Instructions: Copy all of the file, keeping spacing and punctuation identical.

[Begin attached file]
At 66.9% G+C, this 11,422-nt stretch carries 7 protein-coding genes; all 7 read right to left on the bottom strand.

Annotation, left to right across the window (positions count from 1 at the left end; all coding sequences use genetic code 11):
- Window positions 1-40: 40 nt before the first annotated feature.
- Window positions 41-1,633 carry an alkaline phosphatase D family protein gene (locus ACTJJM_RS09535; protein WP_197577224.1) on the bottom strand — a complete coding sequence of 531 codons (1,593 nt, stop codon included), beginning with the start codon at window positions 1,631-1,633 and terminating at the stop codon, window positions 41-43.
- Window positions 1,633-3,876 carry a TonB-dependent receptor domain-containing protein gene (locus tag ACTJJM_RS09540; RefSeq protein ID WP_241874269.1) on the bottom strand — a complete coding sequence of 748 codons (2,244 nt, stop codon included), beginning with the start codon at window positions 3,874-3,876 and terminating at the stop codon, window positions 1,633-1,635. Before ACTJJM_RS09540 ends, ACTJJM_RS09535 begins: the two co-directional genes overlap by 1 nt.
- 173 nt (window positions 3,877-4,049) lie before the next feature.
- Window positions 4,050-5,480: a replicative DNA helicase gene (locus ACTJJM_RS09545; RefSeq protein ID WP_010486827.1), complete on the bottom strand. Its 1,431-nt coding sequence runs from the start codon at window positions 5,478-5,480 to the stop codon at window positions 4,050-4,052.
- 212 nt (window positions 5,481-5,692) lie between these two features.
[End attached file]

At 66.9% G+C, this 11,422-nt stretch carries 7 protein-coding genes; all 7 read right to left on the bottom strand.

Annotation, left to right across the window (positions count from 1 at the left end; all coding sequences use genetic code 11):
- Window positions 1-40: 40 nt before the first annotated feature.
- Window positions 41-1,633 carry an alkaline phosphatase D family protein gene (locus ACTJJM_RS09535; protein WP_197577224.1) on the bottom strand — a complete coding sequence of 531 codons (1,593 nt, stop codon included), beginning with the start codon at window positions 1,631-1,633 and terminating at the stop codon, window positions 41-43.
- Window positions 1,633-3,876 carry a TonB-dependent receptor domain-containing protein gene (locus tag ACTJJM_RS09540; RefSeq protein ID WP_241874269.1) on the bottom strand — a complete coding sequence of 748 codons (2,244 nt, stop codon included), beginning with the start codon at window positions 3,874-3,876 and terminating at the stop codon, window positions 1,633-1,635. Before ACTJJM_RS09540 ends, ACTJJM_RS09535 begins: the two co-directional genes overlap by 1 nt.
- 173 nt (window positions 3,877-4,049) lie before the next feature.
- Window positions 4,050-5,480: a replicative DNA helicase gene (locus ACTJJM_RS09545; RefSeq protein ID WP_010486827.1), complete on the bottom strand. Its 1,431-nt coding sequence runs from the start codon at window positions 5,478-5,480 to the stop codon at window positions 4,050-4,052.
- 212 nt (window positions 5,481-5,692) lie between these two features.